Show Hide image

New Statesman appoints Stephen Bush as Staggers editor

The NS has hired Stephen Bush, of the Telegraph, to edit its online politics coverage.

 

The New Statesman has hired Stephen Bush as editor of The Staggers.

The move means that Stephen will be in charge of commissioning and editing the New Statesman's online politics coverage, and writing for the popular Staggers blog. He joins from the Telegraph, where he has written the Morning Briefing email since April. Before that, he wrote an online column for Progress, where he is a contributing editor.

The Staggers blog launched in 2009, and George Eaton became editor in March 2012. He left the position earlier this year when he was promoted to become NS political editor. Anoosh Chakelian, who was acting Staggers editor, has now been promoted to Deputy Web Editor.

Helen Lewis, editor of the New Statesman website, says: "Since joining the Telegraph, Stephen has quickly established himself as an intelligent, authoritative commentator on British politics. He writes like an angel and tweets like a demon - the perfect combination. With George, Anoosh and Stephen - plus Harry Lambert at May2015.com and contributing writer Tim Wigmore - the NS website heads into election year with a well-rounded, energetic and talented team. With web editor Caroline Crampton and CityMetric's Jonn Elledge and Barbara Speed also feeding into our politics coverage, we have an embarrassment of riches."

Jason Cowley, editor of the New Statesman, adds: "The New Statesman has a reputation for finding and showcasing fresh talent - just look at the careers of Mehdi Hasan, George Eaton, Rafael Behr, Helen Lewis and Laurie Penny. I'm convinced Stephen will develop into an exceptional talent."

Stephen Bush says: "I'm thrilled to be joining such a great team - if a little daunted at the size of the shoes I'm filling. I'm looking forward to entrenching and expanding the Staggers and the New Statesman's reputation for news, insight and quality."

Stephen will take up the position in the New Year, and his contact details will be announced in due course. You can follow him on Twitter: @stephenkb

Ukip's Nigel Farage and Paul Nuttall. Photo: Getty
Show Hide image

Is the general election 2017 the end of Ukip?

Ukip led the way to Brexit, but now the party is on less than 10 per cent in the polls. 

Ukip could be finished. Ukip has only ever had two MPs, but it held an outside influence on politics: without it, we’d probably never have had the EU referendum. But Brexit has turned Ukip into a single-issue party without an issue. Ukip’s sole remaining MP, Douglas Carswell, left the party in March 2017, and told Sky News’ Adam Boulton that there was “no point” to the party anymore.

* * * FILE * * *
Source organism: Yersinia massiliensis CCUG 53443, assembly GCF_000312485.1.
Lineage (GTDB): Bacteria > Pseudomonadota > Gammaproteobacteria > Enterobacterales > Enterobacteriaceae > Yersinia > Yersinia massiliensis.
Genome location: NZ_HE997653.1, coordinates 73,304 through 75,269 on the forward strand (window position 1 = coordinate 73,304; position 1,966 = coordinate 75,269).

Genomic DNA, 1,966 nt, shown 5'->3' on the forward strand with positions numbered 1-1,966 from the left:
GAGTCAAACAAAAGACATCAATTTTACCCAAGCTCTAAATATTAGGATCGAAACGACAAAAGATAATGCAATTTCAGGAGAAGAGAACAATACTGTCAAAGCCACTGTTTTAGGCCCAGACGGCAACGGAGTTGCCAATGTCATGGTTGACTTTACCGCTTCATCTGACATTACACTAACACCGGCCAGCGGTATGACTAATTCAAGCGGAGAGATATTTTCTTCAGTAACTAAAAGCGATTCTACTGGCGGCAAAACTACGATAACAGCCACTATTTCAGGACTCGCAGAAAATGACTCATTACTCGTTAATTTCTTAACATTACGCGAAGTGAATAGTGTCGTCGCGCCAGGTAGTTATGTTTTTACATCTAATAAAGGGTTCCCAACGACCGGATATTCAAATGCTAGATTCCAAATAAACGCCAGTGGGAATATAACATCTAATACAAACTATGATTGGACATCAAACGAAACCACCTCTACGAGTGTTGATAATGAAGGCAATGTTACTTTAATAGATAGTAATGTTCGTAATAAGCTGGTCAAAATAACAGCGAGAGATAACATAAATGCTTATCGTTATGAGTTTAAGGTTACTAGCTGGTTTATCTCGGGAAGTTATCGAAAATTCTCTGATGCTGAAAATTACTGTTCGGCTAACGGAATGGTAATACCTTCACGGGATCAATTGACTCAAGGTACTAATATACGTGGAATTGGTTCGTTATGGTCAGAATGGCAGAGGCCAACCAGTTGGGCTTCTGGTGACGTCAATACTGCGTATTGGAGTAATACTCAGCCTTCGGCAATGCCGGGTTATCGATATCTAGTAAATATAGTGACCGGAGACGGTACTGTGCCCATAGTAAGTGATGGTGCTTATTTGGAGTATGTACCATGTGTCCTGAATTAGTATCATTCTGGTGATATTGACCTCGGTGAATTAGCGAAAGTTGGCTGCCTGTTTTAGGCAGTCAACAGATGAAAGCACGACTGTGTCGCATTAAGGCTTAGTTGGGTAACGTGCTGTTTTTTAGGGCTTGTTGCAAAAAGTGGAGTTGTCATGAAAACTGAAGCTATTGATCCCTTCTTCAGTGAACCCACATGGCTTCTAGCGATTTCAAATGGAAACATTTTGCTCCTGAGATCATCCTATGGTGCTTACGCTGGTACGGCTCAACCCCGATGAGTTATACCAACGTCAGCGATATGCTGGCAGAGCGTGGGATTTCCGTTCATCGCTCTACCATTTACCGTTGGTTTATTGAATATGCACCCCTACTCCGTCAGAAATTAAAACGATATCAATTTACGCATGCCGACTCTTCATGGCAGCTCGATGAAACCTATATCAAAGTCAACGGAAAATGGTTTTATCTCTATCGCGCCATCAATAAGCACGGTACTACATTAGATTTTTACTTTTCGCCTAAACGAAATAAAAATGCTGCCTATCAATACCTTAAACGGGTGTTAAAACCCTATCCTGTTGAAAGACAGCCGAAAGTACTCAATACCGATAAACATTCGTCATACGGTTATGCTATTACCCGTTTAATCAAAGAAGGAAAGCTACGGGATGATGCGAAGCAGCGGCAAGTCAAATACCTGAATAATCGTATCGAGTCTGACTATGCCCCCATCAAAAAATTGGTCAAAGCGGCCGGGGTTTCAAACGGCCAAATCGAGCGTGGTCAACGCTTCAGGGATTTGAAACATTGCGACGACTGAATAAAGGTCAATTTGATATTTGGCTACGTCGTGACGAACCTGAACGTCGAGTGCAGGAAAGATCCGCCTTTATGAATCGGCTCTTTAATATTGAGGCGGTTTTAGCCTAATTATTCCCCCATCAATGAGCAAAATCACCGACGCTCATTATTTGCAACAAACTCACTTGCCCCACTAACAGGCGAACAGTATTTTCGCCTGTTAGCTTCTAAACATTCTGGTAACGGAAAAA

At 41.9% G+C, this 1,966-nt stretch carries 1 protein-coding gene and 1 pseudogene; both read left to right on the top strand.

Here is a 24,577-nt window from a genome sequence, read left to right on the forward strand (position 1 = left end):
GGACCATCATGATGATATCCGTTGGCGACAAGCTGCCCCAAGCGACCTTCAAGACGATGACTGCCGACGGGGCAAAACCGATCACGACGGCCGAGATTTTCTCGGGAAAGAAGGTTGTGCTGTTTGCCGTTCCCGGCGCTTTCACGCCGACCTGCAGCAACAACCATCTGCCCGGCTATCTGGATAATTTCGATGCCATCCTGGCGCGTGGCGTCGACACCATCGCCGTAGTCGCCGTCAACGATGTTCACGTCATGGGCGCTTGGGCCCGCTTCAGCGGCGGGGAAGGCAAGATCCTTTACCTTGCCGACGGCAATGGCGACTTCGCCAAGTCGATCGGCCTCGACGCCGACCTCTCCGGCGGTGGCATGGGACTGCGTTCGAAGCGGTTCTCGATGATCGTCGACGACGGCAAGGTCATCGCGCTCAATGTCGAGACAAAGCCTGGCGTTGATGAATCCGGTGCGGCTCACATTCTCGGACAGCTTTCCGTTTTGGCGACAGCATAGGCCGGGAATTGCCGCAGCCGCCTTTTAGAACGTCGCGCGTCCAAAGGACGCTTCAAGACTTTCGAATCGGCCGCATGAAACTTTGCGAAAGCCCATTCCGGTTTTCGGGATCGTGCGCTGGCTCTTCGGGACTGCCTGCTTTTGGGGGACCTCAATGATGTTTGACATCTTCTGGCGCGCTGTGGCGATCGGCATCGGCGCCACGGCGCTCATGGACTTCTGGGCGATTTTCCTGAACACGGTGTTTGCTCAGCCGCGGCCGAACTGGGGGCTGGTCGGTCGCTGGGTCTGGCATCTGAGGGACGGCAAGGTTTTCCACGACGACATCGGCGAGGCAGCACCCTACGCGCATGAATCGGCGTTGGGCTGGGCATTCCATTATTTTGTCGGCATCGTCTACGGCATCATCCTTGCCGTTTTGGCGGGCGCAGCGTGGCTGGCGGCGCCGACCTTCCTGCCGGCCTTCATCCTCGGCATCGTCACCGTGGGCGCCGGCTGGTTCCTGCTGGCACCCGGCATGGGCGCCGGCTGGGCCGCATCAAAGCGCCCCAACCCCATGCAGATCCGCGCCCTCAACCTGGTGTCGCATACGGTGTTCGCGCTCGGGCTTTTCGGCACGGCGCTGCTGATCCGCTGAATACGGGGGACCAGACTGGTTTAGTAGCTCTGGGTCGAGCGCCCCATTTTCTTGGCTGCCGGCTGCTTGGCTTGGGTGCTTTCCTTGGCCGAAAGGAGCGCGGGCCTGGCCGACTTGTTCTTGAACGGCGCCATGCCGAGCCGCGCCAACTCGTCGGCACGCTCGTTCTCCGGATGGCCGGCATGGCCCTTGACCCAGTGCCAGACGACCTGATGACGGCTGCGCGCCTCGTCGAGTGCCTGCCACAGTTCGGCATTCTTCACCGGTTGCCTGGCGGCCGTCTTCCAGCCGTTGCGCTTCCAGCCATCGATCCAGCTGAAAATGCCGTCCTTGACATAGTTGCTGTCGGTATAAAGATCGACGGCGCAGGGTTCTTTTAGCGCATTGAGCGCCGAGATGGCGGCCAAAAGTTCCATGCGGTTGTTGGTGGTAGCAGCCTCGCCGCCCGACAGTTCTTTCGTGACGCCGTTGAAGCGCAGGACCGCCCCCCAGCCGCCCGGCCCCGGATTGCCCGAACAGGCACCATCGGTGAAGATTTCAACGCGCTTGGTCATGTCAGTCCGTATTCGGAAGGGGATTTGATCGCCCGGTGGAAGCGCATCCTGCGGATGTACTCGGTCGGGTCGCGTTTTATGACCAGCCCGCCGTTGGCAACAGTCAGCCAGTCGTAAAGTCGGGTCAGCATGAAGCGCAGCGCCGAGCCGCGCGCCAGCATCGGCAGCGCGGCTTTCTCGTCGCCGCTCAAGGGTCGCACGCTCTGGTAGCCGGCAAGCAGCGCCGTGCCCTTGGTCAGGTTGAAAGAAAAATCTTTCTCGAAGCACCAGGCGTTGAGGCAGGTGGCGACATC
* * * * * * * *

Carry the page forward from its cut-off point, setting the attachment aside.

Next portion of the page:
Not everyone in Ukip has given up, though: Nigel Farage told Peston on Sunday that Ukip “will survive”, and current leader Paul Nuttall will be contesting a seat this year. But Ukip is standing in fewer constituencies than last time thanks to a shortage of both money and people. Who benefits if Ukip is finished? It’s likely to be the Tories. 

Is Ukip finished? 

What are Ukip's poll ratings?

Ukip’s poll ratings peaked in June 2016 at 16 per cent. Since the leave campaign’s success, that has steadily declined so that Ukip is going into the 2017 general election on 4 per cent, according to the latest polls. If the polls can be trusted, that’s a serious collapse.

Can Ukip get anymore MPs?

In the 2015 general election Ukip contested nearly every seat and got 13 per cent of the vote, making it the third biggest party (although is only returned one MP). Now Ukip is reportedly struggling to find candidates and could stand in as few as 100 seats. Ukip leader Paul Nuttall will stand in Boston and Skegness, but both ex-leader Nigel Farage and donor Arron Banks have ruled themselves out of running this time.

How many members does Ukip have?

Ukip’s membership declined from 45,994 at the 2015 general election to 39,000 in 2016. That’s a worrying sign for any political party, which relies on grassroots memberships to put in the campaigning legwork.

What does Ukip's decline mean for Labour and the Conservatives? 

The rise of Ukip took votes from both the Conservatives and Labour, with a nationalist message that appealed to disaffected voters from both right and left. But the decline of Ukip only seems to be helping the Conservatives. Stephen Bush has written about how in Wales voting Ukip seems to have been a gateway drug for traditional Labour voters who are now backing the mainstream right; so the voters Ukip took from the Conservatives are reverting to the Conservatives, and the ones they took from Labour are transferring to the Conservatives too.

Ukip might be finished as an electoral force, but its influence on the rest of British politics will be felt for many years yet. 

0800 7318496